Assistant Teaching Professor

Pathology and Anatomical Sciences




  • B.A., Anthropology, University of California at Santa Cruz, 2006
  • Ph.D., Biological Anthropology and Anatomy, Duke University 2012

Research Interests

  • Student retention in medical education
  • Vertically integrated anatomy education
  • Adaptations to arboreality
  • Nails and Claws in primate evolution
  • Body size, shape and locomotion

Research Description

Dr. Johnson’s research has focused on primate postcranial morphology, studying the replacement of claws with nails in the ancestral primate, as well as consequences of variation in limb length on locomotion. To study these topics, her methods are from experimental biomechanics, including kinematic and kinetic techniques.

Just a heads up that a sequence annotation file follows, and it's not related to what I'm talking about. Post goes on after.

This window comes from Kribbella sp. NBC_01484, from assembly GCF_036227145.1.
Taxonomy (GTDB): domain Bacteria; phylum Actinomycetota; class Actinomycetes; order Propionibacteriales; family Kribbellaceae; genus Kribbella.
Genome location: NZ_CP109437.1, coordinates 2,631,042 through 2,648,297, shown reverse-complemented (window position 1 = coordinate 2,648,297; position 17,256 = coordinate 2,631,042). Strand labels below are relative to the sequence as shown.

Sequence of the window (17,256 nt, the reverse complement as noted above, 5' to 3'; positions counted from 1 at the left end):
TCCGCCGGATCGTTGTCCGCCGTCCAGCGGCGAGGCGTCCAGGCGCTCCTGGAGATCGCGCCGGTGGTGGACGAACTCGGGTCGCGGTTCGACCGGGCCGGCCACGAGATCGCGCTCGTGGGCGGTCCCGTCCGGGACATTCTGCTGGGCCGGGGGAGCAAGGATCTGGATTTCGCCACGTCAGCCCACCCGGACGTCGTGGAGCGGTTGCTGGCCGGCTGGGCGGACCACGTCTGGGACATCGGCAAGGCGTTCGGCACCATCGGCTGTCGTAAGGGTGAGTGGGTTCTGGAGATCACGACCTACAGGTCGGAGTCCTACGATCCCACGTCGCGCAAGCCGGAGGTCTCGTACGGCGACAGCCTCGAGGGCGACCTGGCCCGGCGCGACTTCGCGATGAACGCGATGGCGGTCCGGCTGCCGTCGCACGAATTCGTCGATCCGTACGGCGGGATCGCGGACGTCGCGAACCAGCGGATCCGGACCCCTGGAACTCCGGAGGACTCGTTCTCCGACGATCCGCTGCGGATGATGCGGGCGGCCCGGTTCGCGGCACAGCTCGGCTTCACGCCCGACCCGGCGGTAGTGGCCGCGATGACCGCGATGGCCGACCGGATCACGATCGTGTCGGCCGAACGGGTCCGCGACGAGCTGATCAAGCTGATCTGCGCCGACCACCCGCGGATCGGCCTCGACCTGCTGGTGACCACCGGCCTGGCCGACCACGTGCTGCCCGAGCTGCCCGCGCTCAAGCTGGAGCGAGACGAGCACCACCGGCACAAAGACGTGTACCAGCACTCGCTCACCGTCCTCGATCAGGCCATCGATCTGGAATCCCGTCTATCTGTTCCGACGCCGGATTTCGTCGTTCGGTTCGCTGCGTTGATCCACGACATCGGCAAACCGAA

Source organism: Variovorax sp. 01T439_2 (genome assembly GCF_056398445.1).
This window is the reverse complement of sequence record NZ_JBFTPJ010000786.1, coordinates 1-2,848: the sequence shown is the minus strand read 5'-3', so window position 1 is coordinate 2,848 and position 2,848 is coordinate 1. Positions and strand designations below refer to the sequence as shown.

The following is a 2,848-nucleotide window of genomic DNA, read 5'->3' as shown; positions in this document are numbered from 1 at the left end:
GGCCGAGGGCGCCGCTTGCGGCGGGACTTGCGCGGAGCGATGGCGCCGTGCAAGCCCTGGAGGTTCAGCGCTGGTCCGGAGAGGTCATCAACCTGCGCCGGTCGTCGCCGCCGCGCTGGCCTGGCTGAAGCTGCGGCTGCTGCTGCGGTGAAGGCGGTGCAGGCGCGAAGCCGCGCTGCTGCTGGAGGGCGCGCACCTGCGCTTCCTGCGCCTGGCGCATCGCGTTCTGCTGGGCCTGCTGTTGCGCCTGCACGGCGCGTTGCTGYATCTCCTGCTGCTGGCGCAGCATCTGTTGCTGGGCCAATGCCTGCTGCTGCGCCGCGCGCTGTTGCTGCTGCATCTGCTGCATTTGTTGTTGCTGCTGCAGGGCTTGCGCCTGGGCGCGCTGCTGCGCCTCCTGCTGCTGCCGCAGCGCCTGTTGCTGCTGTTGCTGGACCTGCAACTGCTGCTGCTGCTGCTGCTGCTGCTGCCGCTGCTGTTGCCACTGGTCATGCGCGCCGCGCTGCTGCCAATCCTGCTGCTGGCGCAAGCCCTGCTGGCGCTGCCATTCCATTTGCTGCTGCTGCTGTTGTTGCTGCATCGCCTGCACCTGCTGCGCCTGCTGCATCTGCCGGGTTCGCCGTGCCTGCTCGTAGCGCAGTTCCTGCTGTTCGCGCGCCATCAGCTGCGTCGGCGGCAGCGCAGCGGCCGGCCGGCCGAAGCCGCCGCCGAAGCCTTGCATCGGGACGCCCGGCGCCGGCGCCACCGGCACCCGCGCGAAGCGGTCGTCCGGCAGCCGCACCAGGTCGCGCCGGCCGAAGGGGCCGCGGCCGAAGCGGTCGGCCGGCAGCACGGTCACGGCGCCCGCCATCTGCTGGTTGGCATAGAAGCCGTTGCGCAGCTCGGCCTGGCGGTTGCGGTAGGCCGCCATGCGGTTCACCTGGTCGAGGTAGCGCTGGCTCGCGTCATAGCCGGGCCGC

As a medical educator, her research interests include studying retention of pre-clinical years into the clinical years and beyond, focusing on the anatomical sciences.


  1. Johnson, L.E. “Vertical Clinging” In: International Encyclopedia of Primatology. Ed: Agustín Fuentes. Wiley-Blackwell. In press.
  2.  Johnson, L.E., Hanna, J. and D. Schmitt. “Single-limb force data for two lemur species while vertically clinging.” American Journal of Physical Anthropology. 158(3): 463-474. 2015.